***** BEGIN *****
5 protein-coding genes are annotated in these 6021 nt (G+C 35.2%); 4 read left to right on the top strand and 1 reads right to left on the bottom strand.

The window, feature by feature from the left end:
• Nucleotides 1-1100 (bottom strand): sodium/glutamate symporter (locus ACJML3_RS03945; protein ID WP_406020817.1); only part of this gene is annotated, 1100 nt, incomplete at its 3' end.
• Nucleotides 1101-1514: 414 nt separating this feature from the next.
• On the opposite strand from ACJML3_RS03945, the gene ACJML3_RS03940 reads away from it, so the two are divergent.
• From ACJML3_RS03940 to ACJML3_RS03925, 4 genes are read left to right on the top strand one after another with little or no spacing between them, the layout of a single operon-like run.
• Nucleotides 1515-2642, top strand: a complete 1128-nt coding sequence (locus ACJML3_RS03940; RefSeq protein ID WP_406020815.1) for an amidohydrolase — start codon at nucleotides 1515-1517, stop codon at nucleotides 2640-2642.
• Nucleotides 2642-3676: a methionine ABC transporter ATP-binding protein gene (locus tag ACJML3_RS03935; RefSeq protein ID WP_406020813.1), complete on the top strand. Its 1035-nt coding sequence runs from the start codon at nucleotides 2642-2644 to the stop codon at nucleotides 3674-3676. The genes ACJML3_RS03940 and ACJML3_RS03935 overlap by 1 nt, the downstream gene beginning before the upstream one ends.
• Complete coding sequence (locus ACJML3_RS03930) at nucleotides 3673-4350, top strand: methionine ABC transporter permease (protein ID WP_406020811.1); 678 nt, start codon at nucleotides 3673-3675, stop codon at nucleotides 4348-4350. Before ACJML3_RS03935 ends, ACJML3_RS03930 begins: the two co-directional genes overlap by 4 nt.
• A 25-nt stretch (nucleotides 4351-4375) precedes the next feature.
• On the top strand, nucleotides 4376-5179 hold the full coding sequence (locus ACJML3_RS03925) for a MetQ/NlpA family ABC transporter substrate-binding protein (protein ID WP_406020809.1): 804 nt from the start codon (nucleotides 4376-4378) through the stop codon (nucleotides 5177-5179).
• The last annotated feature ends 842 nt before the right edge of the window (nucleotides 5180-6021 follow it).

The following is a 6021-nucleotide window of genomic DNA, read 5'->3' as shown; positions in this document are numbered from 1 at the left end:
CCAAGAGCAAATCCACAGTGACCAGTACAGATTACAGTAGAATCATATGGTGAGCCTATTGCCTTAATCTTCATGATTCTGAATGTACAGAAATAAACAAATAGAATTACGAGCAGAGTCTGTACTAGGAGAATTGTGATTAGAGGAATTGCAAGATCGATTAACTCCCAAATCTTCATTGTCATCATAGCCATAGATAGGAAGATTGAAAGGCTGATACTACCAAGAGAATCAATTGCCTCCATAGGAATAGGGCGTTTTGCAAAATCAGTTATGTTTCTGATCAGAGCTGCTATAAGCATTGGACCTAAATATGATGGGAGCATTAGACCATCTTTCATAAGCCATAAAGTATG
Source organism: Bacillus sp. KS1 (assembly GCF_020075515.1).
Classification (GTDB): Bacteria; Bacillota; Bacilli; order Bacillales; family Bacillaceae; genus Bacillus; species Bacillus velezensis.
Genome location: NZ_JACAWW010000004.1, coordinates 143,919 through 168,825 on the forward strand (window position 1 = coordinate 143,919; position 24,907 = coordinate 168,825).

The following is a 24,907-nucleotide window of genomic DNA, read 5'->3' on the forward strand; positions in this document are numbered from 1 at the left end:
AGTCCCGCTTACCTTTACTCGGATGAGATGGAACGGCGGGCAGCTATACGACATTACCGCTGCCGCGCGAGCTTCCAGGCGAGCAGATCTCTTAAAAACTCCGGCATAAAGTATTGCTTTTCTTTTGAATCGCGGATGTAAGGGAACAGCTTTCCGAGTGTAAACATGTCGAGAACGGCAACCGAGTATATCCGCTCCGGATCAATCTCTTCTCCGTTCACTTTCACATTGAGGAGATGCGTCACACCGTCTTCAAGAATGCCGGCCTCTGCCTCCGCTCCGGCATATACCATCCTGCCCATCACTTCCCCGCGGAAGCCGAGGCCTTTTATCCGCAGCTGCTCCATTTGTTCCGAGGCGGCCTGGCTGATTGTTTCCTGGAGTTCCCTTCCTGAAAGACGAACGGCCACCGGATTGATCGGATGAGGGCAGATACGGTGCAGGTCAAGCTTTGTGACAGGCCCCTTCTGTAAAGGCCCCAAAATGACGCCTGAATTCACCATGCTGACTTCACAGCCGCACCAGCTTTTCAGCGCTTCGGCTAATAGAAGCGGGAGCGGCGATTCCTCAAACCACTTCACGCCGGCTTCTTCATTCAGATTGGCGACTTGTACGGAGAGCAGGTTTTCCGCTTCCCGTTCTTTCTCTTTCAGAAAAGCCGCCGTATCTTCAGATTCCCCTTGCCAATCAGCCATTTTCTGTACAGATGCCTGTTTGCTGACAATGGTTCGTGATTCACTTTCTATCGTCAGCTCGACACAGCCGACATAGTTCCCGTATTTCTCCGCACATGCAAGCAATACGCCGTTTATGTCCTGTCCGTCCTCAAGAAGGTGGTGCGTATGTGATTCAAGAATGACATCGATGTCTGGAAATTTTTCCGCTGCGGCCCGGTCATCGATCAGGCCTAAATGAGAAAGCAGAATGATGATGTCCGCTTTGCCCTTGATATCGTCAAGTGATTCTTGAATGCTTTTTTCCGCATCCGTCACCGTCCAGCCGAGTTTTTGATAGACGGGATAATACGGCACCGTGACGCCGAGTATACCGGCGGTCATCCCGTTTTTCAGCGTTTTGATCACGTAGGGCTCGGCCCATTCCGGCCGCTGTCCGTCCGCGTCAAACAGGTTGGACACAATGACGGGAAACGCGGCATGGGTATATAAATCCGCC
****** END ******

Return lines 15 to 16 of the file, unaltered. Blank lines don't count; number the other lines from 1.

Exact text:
Source organism: Bacillus sp. KS1 (assembly GCF_020075515.1).
Classification (GTDB): Bacteria; Bacillota; Bacilli; order Bacillales; family Bacillaceae; genus Bacillus; species Bacillus velezensis.